About technology appraisals
Technology appraisals are recommendations on the use of new and existing medicines and treatments within the NHS, such as:
- medical devices (for example, hearing aids or inhalers)
- diagnostic techniques (tests used to identify diseases)
- surgical procedures (such as repairing hernias)
- health promotion activities (for example, ways of helping people with diabetes manage their condition).
We base our recommendations on a review of clinical and economic evidence.
- Clinical evidence measures how well the medicine or treatment works.
- Economic evidence measures how well the medicine or treatment works in relation to how much it costs the NHS - does it represent value for money?
Aim of technology appraisals
NICE is asked to look at particular drugs and devices when the availability of the drug or device varies across the country. This may be because of different local prescribing or funding policies, or because there is confusion or uncertainty over its value. Our advice ends the uncertainty and helps to standardise access to healthcare across the country.
The NHS is legally obliged to fund and resource medicines and treatments recommended by NICE's technology appraisals.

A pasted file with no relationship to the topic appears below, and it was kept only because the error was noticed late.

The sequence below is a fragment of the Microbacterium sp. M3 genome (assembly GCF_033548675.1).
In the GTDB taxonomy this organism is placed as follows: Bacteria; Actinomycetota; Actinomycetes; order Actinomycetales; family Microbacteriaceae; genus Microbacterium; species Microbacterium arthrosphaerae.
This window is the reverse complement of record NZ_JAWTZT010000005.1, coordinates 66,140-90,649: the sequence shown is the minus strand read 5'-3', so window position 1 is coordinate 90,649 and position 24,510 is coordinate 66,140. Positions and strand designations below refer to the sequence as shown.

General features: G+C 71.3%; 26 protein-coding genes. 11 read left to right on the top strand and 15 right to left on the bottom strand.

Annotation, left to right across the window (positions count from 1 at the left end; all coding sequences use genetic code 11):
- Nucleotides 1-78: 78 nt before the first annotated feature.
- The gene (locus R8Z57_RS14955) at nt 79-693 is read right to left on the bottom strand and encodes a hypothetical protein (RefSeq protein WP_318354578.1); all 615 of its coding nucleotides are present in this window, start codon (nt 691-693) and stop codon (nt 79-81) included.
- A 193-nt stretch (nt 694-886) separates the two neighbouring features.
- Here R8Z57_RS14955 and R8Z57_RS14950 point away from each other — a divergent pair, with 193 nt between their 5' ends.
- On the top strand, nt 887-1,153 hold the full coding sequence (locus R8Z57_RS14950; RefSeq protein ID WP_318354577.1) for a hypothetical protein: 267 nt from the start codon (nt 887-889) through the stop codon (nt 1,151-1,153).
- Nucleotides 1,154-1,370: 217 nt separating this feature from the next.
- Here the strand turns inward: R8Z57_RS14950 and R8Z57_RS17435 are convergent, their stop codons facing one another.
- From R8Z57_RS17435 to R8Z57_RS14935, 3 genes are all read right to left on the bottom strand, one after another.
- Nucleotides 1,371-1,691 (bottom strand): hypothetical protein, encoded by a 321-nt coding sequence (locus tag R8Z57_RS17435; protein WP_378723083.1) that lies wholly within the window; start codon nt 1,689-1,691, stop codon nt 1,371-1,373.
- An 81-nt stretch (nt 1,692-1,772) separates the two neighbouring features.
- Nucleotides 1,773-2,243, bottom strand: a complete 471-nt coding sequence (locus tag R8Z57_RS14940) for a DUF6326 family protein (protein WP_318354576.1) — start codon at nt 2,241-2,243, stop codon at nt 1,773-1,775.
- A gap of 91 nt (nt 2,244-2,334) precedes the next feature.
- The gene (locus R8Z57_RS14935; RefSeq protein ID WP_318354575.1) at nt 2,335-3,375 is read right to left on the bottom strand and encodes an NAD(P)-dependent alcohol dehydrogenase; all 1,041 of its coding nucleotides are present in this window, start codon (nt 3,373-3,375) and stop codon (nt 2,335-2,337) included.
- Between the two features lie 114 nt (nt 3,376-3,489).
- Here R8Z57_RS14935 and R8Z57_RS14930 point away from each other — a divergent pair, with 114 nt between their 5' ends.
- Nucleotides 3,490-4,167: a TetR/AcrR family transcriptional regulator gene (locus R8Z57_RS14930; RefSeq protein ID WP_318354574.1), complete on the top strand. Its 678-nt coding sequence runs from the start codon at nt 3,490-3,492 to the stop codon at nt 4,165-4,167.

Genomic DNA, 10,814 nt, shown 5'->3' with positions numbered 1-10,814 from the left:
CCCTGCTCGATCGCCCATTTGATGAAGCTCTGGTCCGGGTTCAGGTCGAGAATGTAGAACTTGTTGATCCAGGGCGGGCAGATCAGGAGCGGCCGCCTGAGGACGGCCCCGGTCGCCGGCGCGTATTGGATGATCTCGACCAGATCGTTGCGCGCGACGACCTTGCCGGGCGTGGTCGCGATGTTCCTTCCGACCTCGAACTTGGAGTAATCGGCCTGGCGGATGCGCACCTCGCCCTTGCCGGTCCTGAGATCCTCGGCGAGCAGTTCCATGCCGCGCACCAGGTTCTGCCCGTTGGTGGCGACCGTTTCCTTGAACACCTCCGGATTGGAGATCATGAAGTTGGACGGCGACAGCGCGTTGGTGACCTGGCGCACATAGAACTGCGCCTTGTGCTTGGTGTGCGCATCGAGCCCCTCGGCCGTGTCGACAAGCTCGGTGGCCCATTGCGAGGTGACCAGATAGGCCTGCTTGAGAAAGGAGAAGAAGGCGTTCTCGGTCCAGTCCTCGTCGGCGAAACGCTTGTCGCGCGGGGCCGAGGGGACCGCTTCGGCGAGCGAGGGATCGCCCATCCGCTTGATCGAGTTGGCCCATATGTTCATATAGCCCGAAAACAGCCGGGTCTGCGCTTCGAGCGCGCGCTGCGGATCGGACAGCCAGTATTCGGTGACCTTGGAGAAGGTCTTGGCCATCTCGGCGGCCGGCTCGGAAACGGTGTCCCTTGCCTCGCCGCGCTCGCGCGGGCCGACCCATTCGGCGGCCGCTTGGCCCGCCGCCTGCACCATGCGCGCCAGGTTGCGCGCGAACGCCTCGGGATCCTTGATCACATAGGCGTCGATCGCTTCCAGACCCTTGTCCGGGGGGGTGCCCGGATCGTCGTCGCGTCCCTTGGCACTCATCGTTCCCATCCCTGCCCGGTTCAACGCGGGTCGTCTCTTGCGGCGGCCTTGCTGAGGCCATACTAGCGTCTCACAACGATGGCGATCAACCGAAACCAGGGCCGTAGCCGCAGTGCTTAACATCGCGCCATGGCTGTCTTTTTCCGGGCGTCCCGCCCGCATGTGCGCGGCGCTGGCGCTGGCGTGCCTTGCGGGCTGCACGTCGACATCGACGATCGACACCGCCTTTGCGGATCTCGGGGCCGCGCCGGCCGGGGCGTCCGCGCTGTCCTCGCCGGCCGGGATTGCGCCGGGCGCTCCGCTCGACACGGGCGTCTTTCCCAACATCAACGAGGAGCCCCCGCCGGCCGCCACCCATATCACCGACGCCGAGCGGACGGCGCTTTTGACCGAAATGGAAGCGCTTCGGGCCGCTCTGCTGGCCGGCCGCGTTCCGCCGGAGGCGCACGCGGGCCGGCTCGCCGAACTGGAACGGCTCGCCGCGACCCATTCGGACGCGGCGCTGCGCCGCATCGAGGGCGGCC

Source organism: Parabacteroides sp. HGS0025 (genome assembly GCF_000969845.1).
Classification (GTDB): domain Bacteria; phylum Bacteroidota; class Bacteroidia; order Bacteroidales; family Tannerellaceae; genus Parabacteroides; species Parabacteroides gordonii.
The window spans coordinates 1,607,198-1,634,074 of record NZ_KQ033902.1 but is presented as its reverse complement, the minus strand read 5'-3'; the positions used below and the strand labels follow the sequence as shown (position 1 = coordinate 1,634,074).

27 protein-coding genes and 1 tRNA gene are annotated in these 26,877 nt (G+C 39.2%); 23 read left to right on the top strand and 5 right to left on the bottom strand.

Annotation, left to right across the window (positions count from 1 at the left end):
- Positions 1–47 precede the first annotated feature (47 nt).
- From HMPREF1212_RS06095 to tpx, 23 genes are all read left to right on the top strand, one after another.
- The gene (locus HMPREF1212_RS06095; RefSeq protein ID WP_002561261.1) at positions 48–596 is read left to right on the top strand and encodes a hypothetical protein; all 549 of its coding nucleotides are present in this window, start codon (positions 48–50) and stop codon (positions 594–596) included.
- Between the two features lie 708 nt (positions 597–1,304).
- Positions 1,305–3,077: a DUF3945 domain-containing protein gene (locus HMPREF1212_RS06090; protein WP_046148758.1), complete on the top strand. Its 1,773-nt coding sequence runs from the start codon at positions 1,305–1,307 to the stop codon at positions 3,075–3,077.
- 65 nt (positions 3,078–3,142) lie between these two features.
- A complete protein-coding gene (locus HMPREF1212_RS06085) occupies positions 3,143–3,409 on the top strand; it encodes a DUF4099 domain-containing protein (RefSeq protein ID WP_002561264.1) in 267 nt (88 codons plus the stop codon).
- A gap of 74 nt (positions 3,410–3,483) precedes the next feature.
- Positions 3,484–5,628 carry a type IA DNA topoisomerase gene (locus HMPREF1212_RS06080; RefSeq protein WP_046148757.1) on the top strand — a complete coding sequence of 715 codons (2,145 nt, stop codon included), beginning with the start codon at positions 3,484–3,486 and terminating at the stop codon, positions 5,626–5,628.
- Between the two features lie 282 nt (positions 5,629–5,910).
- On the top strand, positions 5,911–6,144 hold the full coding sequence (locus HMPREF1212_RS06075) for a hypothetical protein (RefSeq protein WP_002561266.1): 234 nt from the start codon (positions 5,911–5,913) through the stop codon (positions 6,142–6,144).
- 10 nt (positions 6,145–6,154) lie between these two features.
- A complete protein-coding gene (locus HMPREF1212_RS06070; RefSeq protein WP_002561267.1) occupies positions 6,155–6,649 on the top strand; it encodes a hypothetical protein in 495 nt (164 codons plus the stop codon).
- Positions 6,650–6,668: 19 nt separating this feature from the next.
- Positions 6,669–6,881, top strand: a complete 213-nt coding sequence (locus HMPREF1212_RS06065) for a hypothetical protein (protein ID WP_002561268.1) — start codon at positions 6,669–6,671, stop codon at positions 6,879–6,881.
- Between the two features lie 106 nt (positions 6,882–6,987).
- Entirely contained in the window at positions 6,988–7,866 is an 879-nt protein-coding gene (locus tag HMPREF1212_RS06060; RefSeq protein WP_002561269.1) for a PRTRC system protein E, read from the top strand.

Technology appraisal decisions
Each technology appraisal may contain more than one recommendation. We classify our recommendations into four categories:
- only in research
- not recommended.
Versions of technology appraisals
NICE produces three versions of its technology appraisals: the full appraisal presents the recommendations from
- the full version in a format suited to implementation by health professionals and NHS bodies
- the quick reference guide presents recommendations in a suitable format for health professionals
- information for the public is written for using suitable language for people without specialist medical knowledge.
Read more about
- Developing NICE technology appraisals
- Published appraisals
- Appraisals in development
- Technology appraisal decisions
- Observing a meeting
This page was last updated: 24 July 2013